In medieval times and before, tenants of land were required to pay an annual fee, known as a farm, to their landlord. The name arose because in early times tenants of farmland used to pay their rent in kind - both crops and animals.
When successsive English Kings appointed a Lord of the Isles or Warden of the Isles for the Channel Islands, this was not always looked on as an administrative role, but a means of providing the recipient with an income from the landowners in the islands who were looked on as the King's tenants.
The Lord or Warden would collect what was due to the King and was expected to pay a mininimum annual farm to the King out of these revenues, retaining the balance for himself. Those Lords and Wardens who were highly favoured would be able to retain all revenues.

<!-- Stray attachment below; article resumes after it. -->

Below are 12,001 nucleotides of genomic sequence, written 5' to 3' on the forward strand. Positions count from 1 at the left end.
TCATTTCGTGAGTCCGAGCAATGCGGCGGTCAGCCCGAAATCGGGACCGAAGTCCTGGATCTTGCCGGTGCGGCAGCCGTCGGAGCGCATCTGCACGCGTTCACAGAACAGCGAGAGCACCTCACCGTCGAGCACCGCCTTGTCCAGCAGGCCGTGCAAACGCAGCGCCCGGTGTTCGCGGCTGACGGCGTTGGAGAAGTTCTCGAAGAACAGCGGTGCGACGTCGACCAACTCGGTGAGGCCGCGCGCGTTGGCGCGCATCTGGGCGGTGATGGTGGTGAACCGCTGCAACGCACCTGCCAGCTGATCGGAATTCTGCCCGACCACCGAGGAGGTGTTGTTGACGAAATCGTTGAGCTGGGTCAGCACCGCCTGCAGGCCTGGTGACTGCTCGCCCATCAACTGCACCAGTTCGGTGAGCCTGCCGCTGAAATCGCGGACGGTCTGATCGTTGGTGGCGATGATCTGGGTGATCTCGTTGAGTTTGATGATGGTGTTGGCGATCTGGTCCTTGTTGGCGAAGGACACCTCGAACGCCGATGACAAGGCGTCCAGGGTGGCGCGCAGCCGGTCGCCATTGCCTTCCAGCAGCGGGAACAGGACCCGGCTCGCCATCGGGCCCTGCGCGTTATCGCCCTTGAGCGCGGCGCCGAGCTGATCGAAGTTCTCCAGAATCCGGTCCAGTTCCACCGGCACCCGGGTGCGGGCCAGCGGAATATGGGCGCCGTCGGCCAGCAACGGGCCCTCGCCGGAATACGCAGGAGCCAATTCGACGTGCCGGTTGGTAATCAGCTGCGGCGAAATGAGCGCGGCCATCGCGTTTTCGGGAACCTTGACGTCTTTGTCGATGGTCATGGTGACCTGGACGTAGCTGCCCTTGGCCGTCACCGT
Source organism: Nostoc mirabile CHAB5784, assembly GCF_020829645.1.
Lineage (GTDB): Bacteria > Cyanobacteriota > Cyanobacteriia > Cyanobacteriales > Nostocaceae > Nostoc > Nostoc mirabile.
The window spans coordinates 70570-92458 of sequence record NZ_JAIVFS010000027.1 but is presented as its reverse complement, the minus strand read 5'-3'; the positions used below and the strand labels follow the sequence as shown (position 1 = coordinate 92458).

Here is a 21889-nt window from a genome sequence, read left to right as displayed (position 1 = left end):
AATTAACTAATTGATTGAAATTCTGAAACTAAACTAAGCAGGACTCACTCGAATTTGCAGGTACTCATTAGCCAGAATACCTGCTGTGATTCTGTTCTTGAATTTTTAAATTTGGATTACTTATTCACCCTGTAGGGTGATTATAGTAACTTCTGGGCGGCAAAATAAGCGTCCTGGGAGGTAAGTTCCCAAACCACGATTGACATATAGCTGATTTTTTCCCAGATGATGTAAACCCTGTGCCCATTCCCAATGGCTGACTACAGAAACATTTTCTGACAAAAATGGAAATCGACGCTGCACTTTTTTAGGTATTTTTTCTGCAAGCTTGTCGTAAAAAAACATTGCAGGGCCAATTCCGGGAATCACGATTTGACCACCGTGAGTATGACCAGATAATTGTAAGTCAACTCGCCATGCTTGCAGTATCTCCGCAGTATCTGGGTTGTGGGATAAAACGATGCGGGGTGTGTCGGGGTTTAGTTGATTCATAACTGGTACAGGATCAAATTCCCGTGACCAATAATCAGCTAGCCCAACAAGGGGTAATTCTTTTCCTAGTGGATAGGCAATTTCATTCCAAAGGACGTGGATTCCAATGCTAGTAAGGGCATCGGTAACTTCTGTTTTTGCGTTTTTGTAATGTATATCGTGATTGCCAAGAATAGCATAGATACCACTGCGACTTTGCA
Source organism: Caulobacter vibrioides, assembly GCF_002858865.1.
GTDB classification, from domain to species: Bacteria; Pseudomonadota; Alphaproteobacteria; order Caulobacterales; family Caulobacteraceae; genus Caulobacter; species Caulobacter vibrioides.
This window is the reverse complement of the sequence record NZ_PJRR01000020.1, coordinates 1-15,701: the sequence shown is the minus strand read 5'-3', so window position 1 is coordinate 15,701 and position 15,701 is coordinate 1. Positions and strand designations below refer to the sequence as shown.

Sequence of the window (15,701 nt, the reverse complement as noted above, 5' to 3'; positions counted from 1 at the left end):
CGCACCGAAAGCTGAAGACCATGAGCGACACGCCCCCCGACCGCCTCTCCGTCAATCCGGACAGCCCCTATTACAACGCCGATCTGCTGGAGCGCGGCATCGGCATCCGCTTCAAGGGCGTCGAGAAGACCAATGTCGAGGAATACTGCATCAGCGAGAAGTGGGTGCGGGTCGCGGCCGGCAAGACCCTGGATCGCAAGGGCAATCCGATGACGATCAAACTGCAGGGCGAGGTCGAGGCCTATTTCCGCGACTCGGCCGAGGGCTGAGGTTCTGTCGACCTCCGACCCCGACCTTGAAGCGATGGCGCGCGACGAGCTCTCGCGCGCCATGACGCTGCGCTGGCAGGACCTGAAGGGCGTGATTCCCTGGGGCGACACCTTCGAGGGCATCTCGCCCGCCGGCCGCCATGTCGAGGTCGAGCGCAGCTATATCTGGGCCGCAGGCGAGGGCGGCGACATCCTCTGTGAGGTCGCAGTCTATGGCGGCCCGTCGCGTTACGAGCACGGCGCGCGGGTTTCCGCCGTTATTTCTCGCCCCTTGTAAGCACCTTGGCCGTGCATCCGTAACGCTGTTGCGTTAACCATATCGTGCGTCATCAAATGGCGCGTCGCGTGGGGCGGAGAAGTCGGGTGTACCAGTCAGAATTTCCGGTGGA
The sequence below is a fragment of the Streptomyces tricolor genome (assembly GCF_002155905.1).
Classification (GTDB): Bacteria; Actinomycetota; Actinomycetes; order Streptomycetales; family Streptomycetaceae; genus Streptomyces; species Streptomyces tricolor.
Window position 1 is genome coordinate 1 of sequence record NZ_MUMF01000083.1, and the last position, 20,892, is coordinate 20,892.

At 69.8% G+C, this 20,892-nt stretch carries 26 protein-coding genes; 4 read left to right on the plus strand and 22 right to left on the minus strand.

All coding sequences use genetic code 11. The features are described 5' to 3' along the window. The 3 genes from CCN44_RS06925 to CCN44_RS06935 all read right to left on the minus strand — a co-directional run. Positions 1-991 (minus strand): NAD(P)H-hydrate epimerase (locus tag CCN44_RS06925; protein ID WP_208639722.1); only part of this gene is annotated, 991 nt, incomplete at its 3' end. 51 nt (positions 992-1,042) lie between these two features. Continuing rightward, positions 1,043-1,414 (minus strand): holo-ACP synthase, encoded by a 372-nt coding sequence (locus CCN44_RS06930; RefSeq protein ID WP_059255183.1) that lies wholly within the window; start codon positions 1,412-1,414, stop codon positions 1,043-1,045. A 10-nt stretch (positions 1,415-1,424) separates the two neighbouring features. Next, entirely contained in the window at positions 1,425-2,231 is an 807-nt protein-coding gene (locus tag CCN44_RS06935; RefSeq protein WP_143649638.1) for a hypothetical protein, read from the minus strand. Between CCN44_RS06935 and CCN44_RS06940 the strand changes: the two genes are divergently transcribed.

The farm (ferme) varied considerably from time to time, either because of different rates of exchange, or more likely because the value of the islands themselves had changed. War made them poorer. In 1342 the King ordered a reduction for Warden Thomas de Hampton, whose farm, fixed in peacetime, was unattainable after war.
Wardens and their fees
This list shows the fees payable in livres sterling by some of the early Wardens.
|1242-1252||Drouet de Barentin||175 livres|
|1242-1252||Richard de Gray||200 livres|
|1275-1277||Otto de Grandison||250 livres|
|1331||Pierre Bernard de Pynsole and Laurens de Gaillard||500 livres|
|1332-33||Thomas Wake of Liddell||500 livres|
|1335-||Guillaume de Montagu and Henry de Ferriers||250 livres|
|1341||Thomas de Hampton||250 livres|
|1354-57||Guillaume Stury||200 livres|
|1332-33||Thomas de Holland||200 livres|
|1343||Guillaume de Cheyny||300 livres|
|1362-67||Edmond de Cheyny||175 livres|
|1367-73||Gautier Hewet||175 livres|